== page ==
On Glaciers, Balls of Dust and Moss Make a Cozy Home
Life has a habit of turning up in the most unlikely of places. Geysers, desert cliffs, even heaps of dung are environments that at least a few creatures call home.
Now balls of moss on glaciers are joining this strange list. The clumps, known as glacier mice, have been found to contain miniature ecosystems. And even in freezing temperatures, scientists found, the inhabitants manage to thrive.
In high winds glacier mice, which form when clumps of dust and organic debris develop a layer of moss over time, hop across vast sheets of ice. Because glaciers are in constant, if slow, motion and are frequently blasted by strong winds, these clumps roll around a bit like tumbleweed, or dust bunnies, and the moss ends up growing on all sides.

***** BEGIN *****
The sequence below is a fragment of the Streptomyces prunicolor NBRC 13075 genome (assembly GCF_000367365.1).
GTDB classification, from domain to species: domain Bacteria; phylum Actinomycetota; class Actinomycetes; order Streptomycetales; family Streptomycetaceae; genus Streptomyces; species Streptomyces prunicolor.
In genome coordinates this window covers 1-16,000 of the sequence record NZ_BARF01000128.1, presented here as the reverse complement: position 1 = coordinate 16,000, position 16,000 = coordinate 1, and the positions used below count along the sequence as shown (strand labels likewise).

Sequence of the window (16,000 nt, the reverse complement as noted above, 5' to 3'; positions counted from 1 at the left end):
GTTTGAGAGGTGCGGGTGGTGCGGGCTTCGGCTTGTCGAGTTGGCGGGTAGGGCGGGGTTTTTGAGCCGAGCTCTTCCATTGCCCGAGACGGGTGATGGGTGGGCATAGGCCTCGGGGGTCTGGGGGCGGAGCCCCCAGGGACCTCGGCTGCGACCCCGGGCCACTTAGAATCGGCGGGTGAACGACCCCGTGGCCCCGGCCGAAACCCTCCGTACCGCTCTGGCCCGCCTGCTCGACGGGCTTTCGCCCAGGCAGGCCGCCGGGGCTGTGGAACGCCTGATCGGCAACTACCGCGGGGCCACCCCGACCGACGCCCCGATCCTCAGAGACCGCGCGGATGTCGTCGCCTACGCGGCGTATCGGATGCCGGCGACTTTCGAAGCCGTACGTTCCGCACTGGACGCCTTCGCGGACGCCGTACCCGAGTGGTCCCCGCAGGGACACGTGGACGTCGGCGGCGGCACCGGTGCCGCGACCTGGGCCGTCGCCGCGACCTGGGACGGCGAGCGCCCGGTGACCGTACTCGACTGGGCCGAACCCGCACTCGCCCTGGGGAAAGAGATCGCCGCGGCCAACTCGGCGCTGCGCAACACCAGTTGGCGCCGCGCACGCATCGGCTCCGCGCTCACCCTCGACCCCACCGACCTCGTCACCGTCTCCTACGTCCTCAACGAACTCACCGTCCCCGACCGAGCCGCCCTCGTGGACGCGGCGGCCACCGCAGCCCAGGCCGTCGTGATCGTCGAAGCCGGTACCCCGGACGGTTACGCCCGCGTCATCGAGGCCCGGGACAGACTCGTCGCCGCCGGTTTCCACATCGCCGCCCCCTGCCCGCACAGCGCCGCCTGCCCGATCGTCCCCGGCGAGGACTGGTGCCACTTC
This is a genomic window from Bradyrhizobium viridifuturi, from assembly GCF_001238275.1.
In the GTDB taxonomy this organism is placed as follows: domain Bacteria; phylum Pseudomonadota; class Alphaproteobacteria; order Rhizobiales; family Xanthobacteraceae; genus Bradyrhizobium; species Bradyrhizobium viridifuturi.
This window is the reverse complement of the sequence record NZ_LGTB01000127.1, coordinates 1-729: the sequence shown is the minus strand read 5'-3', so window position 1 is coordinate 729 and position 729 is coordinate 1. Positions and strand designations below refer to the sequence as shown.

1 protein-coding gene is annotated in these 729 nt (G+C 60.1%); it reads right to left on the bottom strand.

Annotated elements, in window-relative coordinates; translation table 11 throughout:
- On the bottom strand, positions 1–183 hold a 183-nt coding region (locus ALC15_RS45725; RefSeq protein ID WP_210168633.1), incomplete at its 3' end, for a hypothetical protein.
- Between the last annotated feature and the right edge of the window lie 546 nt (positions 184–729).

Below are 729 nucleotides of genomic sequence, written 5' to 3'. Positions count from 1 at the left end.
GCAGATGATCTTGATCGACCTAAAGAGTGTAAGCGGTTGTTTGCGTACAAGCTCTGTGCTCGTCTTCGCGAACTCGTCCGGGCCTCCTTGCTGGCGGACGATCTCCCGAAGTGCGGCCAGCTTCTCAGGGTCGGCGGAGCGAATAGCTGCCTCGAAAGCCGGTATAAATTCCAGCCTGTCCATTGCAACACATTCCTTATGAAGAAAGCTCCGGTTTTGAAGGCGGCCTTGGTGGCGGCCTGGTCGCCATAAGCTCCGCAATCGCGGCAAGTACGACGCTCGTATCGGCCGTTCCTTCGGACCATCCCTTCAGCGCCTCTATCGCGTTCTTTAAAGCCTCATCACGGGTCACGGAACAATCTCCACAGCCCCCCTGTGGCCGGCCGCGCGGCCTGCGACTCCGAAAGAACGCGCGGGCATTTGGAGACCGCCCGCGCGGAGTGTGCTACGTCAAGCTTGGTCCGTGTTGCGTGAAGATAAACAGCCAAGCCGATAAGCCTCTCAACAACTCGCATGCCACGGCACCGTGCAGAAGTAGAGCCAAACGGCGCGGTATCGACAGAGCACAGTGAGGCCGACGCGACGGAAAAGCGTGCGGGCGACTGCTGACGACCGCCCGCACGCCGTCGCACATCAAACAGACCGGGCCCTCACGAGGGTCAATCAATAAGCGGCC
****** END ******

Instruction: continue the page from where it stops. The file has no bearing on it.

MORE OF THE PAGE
After years of growth, the clumps look like mouse-size green balls of vegetal fluff, thus their name. Yet in spite of all the information that has been collected about how glacier mice form and get around, their innards remained a mystery.
(…a tiny ball floating through a frozen wasteland, with just enough flora to support life…kinda reminds me of Earth… - Stoa)